Open Practice: Defensive Skill Development

Open Practice: Defensive Skill Development


Open Practice: Defensive Skill Development – Basketball — Championship Productions, Inc.

  • Learn how to apply defensive pressure starting with individual skills and progressively building to team defense
  • Get breakdown drills that emphasize help defense and how it should react to ball movement
  • Learn how to build and emphasize pressure on the point-to-wing pass
  • This unique video features a compilation of practice footage from Mike Krzyzewksi’s coaches clinics (2005-2007)

featuring Mike Krzyzewski, Duke University Head Coach;
distinguished member of the Naismith Memorial Basketball Hall of Fame (2001);
4x NCAA Champions, 976 wins – most wins by an NCAA college coach; USA Basketball Head Coach, 2014 Gold Medal FIBA World Basketball Cup, 5 gold medals in international competition

with Chris Collins, Northwestern University Head Coach;
former Duke University Associate Head Coach; Assistant U.S. Olympic Men’s Coach at the 2012 London and 2008 Beijing Games (gold medals)

and Steve Wojciechowski, Marquette University Head Coach,
former Duke Assistant Coach; NABC Defensive Player of the Year (1998)

Feel like you’re sitting courtside at Duke University’s Cameron Indoor Stadium as Mike Krzyzewski (along with current Marquette Coach Steve Wojciechowski and current Northwestern Head Coach Chris Collins) shows you how he builds the Duke defense from the ground up. Using a series of drills that create extreme ball pressure and help defense habits, Coach Krzyzewski shares strategies for making a big difference on game day.

These drills, taken directly from three years of coaching clinic sessions (2005-2007), incorporate fundamentals like stance and footwork into a variety of 1-on-1, 2-on-2 and 3-on-3 drills. Learn how Duke shapes individual skills into a high-intensity, full-court, man-to-man defense that has earned the team 11 Final Four appearances.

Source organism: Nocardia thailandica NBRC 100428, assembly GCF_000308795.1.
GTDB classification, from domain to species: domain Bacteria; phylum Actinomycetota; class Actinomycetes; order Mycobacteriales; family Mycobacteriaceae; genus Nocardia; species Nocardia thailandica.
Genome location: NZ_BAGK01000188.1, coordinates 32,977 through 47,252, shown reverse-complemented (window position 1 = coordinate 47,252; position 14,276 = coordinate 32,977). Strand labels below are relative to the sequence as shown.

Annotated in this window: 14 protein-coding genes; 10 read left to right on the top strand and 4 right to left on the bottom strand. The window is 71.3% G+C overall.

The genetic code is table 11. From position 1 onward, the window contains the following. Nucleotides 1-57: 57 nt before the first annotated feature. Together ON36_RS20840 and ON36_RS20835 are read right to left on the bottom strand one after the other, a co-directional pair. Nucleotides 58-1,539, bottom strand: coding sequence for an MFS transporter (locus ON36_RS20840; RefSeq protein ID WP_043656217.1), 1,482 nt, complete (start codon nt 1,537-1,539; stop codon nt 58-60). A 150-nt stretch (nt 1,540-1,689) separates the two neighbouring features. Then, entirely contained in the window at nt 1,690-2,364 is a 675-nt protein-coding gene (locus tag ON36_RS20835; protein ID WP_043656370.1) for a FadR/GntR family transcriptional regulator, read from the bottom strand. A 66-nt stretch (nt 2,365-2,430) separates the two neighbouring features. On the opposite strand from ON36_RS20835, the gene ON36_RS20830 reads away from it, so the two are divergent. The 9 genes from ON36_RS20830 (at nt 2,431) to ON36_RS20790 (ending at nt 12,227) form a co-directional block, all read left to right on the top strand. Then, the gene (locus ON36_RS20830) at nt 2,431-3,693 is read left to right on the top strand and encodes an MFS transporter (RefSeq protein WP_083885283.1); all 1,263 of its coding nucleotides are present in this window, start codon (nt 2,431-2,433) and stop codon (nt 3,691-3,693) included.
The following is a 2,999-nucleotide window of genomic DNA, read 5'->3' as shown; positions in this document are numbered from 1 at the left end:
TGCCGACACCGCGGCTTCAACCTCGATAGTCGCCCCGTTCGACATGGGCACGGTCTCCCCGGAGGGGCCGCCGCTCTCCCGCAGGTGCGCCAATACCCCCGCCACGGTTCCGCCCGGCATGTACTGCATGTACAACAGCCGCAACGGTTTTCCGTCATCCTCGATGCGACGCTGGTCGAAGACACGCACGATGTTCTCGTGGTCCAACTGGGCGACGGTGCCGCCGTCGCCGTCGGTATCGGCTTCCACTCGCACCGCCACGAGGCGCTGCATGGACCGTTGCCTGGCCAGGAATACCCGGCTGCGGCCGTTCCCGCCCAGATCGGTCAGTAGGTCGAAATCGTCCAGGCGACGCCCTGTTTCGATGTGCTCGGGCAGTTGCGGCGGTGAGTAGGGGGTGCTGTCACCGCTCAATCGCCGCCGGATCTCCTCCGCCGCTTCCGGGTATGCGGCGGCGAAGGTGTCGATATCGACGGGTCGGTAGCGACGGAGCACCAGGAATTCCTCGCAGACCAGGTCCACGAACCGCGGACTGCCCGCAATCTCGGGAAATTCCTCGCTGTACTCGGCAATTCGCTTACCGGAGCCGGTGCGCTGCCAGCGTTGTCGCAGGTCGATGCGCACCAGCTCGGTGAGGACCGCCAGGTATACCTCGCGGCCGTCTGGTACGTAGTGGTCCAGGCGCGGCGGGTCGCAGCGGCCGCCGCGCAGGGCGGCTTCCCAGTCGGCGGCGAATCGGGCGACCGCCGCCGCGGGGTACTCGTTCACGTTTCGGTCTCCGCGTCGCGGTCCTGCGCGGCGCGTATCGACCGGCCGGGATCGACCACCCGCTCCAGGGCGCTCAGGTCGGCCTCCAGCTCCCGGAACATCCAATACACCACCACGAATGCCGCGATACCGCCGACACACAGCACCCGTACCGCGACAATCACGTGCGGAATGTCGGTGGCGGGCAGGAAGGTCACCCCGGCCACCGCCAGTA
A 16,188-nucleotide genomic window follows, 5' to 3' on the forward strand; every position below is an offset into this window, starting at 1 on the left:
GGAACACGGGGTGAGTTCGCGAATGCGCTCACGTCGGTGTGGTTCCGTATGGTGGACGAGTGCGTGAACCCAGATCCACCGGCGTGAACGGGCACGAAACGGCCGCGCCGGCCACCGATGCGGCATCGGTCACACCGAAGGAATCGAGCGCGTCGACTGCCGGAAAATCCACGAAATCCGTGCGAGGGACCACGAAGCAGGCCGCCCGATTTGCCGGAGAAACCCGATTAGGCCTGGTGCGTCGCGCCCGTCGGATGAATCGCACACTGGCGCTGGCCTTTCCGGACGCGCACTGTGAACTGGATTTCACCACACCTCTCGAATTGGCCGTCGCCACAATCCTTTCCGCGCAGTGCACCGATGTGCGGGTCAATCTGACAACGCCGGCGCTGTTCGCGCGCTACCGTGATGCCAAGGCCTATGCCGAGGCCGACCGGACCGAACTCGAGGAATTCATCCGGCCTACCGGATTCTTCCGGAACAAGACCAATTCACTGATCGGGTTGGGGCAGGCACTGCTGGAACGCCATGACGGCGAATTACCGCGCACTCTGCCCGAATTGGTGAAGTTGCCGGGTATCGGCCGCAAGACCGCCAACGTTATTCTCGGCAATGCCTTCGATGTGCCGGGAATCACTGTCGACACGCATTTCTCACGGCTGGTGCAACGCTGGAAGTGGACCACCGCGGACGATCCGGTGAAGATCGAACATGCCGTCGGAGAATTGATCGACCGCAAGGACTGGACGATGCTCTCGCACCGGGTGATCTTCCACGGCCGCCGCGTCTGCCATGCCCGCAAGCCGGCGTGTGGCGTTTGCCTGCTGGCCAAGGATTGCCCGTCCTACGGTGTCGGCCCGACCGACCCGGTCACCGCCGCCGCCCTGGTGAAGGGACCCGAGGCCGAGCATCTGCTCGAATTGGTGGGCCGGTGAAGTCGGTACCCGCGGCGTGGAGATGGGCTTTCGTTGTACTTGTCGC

Coach Wojciechowski opens the presentation with the most basic defense skill, the stance. He demonstrates proper stance and the drills he uses to condition players on the defensive end. Coach Wojciechowski runs players through the Duke Zig-Zag series, which builds strength, stamina and footwork for an effective full-court pressure defense. Through multiple variations of the drill, players learn how to pressure the ball in the open court and influence it down a side of the floor. They also learn how to jam the passer on a dead ball and fake at the ball to contain the dribble. Unlike other zig-zag series, this one helps players master the skill of pressuring the ball without fouling.

Within a practice setting, Coach K and his staff progressively build from a 1v1 zig-zag series into a series of 2v2 and 3v3 drills that teach team defense. You’ll learn how to defend and rotate on baseline and middle drives to the basket and how to build your players’ defensive stamina.

Coach Krzyzewski shows how Duke builds its half-court defensive pressure with the “Driving Line” drill. Players learn how to control a dribbler on the wing forcing him baseline then the weak side defender has to learn when to help and when not to then being able to block out to finish the possession.Finally, you’ll see the “2-Man Contesting” drill that Duke uses to teach players how to see the floor and move as the ball moves. This drill challenges players to deny their man the ball, apply on-ball pressure, transition between help defense and denial versus interchanges, and jump to help or take a charge against dribble penetration. This is a fantastic all-purpose drill to teach multiple defensive concepts.

These are the same drills Coach K uses during the season with his Duke players as well as with USA basketball teams to effectively build a pressure-style defense. Learn how to develop the fundamentals needed to pressure the ball and provide support to your teammates with great help and communication from one of the all-time greatest coaches in the game.

Produced at the Duke University Coaching Clinics (2005-08).

117 minutes. 2015

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